Overall, How to Make a Wish did surprise me in a number of ways. It wasn’t a perfect novel, the ending wasn’t particularly my favorite. But it’s definitely important for children of abuse survivors to be able to have a story to relate to as well as have a positive f/f relationship and bisexual representation.

Rating: 3.75/5



Book Reviews

Review|Not Otherwise Specified By Hannah Moskowitz


Published: March 3rd 2015 by Simon Pulse

Source: Local Library

Format: Hardcover

Genre: Young Adult, Contemporary, Mental Health, LGBTQ+

Synopsis: Etta is tired of dealing with all of the labels and categories that seem so important to everyone else in her small Nebraska hometown.

Everywhere she turns, someone feels she’s too fringe for the fringe. Not gay enough for the Dykes, her ex-clique, thanks to a recent relationship with a boy; not tiny and white enough for ballet, her first passion; and not sick enough to look anorexic (partially thanks to recovery). Etta doesn’t fit anywhere— until she meets Bianca, the straight, white, Christian, and seriously sick girl in Etta’s therapy group. Both girls are auditioning for Brentwood, a prestigious New York theater academy that is so not Nebraska. Bianca seems like Etta’s salvation, but how can Etta be saved by a girl who needs saving herself?

The latest powerful, original novel from Hannah Moskowitz is the story about living in and outside communities and stereotypes, and defining your own identity.

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Spoiler Free Review:

In general, I haven’t read many books focusing on eating disorders, but this book on its own is a unique mental health story. It’s always important to have stories with people seeking out therapy and to shine a positive light on therapy, but also ones where they are in recovery but it doesn’t erase the existence of their mental illness. Not Otherwise Specified was able to cover this theme along with many more.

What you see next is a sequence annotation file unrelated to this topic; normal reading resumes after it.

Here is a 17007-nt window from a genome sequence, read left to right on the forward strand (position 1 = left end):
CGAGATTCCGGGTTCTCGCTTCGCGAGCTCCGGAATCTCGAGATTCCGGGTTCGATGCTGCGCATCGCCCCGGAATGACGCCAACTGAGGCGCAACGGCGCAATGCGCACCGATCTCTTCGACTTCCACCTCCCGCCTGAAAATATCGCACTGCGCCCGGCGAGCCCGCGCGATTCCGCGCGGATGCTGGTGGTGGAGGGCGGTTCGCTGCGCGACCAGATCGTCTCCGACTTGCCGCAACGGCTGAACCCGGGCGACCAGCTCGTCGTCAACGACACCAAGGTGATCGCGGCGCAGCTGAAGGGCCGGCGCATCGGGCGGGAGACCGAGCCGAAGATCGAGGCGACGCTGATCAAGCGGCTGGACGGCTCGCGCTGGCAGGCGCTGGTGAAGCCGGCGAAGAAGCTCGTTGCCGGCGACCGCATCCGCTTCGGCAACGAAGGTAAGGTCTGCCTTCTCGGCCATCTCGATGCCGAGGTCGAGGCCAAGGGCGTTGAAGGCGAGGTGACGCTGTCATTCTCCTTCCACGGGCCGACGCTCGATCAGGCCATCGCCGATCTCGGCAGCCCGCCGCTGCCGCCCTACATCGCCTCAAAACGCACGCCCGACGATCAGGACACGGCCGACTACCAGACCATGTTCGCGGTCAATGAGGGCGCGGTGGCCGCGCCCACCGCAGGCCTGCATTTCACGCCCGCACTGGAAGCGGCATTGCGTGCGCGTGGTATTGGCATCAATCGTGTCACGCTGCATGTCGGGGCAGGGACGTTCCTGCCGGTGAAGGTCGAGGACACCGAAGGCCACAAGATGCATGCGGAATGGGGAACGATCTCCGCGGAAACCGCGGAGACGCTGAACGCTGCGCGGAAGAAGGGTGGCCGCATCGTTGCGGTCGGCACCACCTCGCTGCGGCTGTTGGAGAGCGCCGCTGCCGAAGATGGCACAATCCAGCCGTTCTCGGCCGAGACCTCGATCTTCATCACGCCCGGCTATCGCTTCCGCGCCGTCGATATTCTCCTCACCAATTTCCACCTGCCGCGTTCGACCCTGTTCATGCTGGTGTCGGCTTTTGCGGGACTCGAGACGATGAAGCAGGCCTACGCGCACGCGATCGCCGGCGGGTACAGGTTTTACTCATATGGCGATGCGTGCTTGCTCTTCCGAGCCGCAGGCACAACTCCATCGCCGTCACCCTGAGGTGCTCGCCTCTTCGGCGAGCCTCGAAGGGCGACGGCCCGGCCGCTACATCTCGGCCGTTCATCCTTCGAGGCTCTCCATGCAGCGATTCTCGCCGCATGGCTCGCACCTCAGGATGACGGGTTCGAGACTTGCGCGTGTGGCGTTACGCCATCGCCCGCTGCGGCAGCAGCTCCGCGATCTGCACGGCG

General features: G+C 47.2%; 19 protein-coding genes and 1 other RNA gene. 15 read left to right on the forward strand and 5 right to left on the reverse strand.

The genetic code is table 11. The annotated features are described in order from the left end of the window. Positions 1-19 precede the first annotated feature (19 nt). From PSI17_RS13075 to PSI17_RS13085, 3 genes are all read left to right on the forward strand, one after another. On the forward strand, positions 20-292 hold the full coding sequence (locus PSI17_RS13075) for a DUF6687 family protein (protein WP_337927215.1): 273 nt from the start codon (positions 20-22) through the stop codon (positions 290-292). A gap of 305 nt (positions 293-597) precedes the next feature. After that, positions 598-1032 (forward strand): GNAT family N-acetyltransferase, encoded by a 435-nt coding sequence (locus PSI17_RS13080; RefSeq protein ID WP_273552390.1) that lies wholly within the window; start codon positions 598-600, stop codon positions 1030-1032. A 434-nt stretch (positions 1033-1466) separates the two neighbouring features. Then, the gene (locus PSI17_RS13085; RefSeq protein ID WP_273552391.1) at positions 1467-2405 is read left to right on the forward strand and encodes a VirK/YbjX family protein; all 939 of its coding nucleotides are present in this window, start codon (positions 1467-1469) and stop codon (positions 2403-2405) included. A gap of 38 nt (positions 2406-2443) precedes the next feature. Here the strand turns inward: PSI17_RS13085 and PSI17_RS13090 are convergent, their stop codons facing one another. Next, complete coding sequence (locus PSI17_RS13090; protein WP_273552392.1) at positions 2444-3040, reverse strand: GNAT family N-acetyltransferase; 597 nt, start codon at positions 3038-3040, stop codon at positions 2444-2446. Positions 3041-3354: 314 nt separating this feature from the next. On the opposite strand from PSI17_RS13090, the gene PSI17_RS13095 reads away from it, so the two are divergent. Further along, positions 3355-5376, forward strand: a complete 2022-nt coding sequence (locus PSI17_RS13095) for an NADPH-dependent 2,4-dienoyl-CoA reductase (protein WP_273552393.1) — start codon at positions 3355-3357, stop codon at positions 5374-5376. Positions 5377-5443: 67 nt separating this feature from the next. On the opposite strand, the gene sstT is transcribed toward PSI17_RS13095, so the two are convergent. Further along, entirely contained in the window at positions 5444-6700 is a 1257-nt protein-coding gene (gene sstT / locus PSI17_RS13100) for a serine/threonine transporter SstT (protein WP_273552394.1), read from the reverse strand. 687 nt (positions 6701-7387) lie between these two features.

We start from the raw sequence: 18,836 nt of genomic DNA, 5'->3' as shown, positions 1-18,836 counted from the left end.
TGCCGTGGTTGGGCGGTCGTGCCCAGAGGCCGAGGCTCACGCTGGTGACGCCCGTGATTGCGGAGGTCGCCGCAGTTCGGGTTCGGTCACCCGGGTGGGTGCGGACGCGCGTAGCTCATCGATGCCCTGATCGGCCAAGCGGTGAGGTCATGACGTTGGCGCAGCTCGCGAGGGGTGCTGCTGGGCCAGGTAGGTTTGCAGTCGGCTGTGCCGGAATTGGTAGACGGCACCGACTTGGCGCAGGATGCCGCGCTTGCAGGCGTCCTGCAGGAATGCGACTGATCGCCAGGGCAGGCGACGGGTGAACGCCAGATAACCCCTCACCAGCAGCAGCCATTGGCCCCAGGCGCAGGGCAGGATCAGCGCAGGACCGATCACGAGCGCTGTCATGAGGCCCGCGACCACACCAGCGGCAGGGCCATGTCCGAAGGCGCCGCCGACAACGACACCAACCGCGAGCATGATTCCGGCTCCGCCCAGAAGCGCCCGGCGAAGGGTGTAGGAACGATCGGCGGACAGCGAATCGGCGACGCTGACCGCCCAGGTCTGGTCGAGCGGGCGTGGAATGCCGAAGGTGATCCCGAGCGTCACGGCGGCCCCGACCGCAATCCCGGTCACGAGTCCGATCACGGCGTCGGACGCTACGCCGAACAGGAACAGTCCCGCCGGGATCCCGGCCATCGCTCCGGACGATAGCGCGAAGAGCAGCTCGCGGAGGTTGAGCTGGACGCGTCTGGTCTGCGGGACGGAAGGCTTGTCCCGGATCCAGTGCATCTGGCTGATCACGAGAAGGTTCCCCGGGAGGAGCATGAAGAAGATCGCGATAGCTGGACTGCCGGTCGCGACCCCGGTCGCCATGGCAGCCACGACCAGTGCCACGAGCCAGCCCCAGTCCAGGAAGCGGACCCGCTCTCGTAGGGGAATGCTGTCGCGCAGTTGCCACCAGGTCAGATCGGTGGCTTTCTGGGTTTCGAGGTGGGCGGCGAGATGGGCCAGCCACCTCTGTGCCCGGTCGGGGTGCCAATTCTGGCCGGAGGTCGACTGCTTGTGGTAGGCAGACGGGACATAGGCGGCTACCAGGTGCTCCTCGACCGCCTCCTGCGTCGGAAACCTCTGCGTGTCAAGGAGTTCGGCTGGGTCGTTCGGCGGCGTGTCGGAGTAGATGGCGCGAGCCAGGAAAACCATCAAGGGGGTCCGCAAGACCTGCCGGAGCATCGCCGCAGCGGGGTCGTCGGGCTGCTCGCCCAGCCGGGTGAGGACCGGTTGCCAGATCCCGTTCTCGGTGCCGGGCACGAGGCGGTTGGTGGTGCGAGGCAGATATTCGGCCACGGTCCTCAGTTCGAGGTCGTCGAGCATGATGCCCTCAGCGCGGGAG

The story mostly revolves around Etta and her newly found friends, specifically Bianca an anorexic girl at her group therapy. If you read the synopsis, you would know Bianca is 14 and Etta is 17 and it did seem like their was going to be a romance between the two. From the start, it was blatantly obvious the maturity level between the two and the idea of the two being together made me really uncomfortable. If you’re worried, just know they don’t have any romantic or sexual feelings for each other. The dynamic between them was very interesting though. It felt sisterly but at times something a lot more intense. I’m not going to spoil anything but just know Bianca and Etta definitely had the sweetest and most intriguing dynamic.

I cant speak on the bisexual representation but it is own voices so the author is clearly speaking from experience. The biphobia was spot on though. The ones being biphobic weren’t all straight, but the bullying and prejudice was just as worse. Bisexuality in general is always stigmatized and misunderstood and there was quite a bit of slut shaming, a harmful bisexual stereotype. The story isn’t romance heavy and focuses more on the friendships Etta has. I really appreciate the inclusion of the toxic friendship and friend group Etta was in. I feel like unhealthy relationships always pertain to romantic or sexual relationships when it is possible in a friendship.

Etta as a character did differ from most YA protagonists in a few ways. I saw her as more of an ambivert which is pretty rare to find in literature. As an extreme introvert, I love relating to introverts in books but it was nice to see someone who wasn’t overtly extroverted but didn’t have a hard time approaching people (one of my biggest struggles). Etta easily befriended Bianca and her friends and she fit so easily with them. I feel that especially in mental health novels, the main character is always shy and introverted which can definitely be the case but it was nice to see a more sociable protagonist.

As far as I’ve seen and read, most protagonists with eating disorders are confined to skinny white girls with anorexia. I’m not trying to undermine a persons’ experience with mental illness, but I loved that Etta wasn’t skinny and had to quit ballet because of her weight. There was discussion on the dance institutions being discriminatory towards different body types which is always important. Etta is already in recovery from her eating disorder. Her eating disorder never seems to overtake her character but was still a constant. It was nice to perspective to see there’s always the days where you relapse, where your mental illness hits you right back in the face which is what is shown in this book.